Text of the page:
Presently, existing resources and technology track approximately 22,000 items in space bigger than a softball, including the upper stages of launch vehicles, disabled spacecraft, dead batteries, solid rocket motor waste, and refuse from human missions. In addition, there are hundreds of thousands of other fragments of space junk that measure between one and ten centimeters, and countless millions that are even smaller. Traveling at speeds up to 22,000 miles per hour, even flecks of paint could potentially damage manned or unmanned spacecraft.
Although it took forty years to produce 10,000 pieces of softball-sized space debris, that amount doubled over the next ten years, largely due to accidents and willful neglect. Most of the debris is located at a high orbit, where it could pose a significant threat for decades. Proposals to remove this space debris would be hugely expensive, have numerous technical hurdles, and require unprecedented international collaboration. If this escalating growth of space debris is not halted, U.S. officials worry that space will become a needlessly high-risk environment.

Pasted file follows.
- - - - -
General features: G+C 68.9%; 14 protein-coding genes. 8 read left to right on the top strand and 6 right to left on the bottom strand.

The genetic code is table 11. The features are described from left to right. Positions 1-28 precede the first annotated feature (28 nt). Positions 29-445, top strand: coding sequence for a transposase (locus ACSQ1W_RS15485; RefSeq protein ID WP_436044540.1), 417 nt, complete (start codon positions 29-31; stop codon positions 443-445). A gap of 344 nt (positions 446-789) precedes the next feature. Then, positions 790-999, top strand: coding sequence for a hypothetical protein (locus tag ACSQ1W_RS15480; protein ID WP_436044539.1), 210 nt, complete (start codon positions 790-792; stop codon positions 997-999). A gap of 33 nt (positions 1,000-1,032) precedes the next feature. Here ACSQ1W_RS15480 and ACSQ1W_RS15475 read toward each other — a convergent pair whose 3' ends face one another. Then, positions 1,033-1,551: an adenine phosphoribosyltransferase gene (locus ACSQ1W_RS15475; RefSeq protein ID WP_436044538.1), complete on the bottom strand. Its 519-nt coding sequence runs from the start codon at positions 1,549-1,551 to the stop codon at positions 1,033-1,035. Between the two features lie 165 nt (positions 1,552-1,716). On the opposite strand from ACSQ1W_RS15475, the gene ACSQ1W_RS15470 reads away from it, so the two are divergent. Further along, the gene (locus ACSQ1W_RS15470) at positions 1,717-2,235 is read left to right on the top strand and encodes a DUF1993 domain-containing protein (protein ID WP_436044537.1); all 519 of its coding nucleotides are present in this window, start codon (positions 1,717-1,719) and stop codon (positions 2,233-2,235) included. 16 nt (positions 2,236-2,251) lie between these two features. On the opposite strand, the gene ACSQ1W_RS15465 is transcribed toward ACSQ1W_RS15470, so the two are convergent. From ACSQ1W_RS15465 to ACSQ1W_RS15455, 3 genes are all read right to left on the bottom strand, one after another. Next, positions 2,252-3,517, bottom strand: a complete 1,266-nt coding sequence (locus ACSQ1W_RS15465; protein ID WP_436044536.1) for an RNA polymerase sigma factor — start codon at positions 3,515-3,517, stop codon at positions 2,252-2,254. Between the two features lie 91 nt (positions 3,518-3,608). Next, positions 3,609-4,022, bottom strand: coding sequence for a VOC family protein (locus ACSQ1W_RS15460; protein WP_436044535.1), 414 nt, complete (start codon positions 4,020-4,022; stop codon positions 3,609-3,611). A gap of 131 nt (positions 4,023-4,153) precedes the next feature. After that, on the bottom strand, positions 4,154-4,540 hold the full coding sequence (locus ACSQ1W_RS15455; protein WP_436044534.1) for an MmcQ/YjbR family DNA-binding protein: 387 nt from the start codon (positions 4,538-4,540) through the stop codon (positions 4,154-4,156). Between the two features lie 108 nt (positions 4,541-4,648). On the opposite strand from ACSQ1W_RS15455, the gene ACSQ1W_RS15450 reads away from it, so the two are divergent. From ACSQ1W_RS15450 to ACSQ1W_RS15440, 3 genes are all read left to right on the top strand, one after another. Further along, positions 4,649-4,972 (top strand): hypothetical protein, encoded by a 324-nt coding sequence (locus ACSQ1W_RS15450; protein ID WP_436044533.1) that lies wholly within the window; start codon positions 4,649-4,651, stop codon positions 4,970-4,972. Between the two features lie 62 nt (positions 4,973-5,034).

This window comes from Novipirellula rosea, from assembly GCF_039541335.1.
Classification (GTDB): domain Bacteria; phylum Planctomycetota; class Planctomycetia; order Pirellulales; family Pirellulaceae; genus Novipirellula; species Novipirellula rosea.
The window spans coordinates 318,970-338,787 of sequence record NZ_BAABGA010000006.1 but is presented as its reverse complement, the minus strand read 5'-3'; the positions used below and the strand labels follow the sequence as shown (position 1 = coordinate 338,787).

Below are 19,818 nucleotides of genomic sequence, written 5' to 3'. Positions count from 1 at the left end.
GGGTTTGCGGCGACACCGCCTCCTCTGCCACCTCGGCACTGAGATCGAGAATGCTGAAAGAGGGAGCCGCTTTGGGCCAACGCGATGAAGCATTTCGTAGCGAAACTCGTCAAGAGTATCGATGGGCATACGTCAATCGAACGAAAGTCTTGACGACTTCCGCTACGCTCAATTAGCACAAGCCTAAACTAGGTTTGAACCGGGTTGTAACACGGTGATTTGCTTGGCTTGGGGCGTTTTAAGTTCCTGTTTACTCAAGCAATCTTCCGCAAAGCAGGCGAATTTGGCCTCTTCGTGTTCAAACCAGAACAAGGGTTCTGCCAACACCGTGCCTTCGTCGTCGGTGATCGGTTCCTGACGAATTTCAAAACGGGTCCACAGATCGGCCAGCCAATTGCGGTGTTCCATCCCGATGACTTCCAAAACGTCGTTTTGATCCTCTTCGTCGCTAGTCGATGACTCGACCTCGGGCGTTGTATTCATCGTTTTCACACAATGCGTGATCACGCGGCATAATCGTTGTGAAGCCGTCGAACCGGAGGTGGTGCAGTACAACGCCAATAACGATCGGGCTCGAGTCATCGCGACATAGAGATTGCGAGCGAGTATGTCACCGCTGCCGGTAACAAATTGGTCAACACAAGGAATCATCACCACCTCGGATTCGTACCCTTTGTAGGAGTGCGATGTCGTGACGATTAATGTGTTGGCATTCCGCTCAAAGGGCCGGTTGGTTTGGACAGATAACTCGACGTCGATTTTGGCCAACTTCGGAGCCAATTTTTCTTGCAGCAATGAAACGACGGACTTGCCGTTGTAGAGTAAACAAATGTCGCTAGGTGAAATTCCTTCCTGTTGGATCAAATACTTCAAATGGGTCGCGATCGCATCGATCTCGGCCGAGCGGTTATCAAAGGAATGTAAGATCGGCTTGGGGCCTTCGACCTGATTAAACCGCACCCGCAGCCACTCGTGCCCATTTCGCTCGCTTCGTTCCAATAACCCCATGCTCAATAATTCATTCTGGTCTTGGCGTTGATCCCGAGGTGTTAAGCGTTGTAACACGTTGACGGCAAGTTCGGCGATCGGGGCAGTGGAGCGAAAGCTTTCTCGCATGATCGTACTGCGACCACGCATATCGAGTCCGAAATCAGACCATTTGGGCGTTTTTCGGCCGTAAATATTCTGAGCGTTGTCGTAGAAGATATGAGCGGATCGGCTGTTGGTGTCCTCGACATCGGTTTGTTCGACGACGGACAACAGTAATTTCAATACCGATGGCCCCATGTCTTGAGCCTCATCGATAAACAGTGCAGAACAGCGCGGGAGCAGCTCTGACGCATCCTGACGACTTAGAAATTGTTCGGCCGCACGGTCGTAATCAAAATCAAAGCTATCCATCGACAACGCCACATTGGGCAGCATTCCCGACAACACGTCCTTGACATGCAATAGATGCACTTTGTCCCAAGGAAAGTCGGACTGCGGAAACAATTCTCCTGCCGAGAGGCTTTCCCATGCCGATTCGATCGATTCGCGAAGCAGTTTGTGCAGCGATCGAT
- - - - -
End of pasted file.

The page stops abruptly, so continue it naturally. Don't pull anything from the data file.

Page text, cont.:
Space as a U.S. National Interest
The United States relies more on space for military, intelligence, civilian, scientific, and environmental activities than any other country. Without assured access to space, the United States could not attack suspected terrorists with precision-guided munitions, conduct imagery analysis of suspected nuclear weapons programs, use broadband Internet connectivity for cell phones and financial transactions, measure changes in the sea levels or arctic ice sheets, or forecast the paths of hurricanes.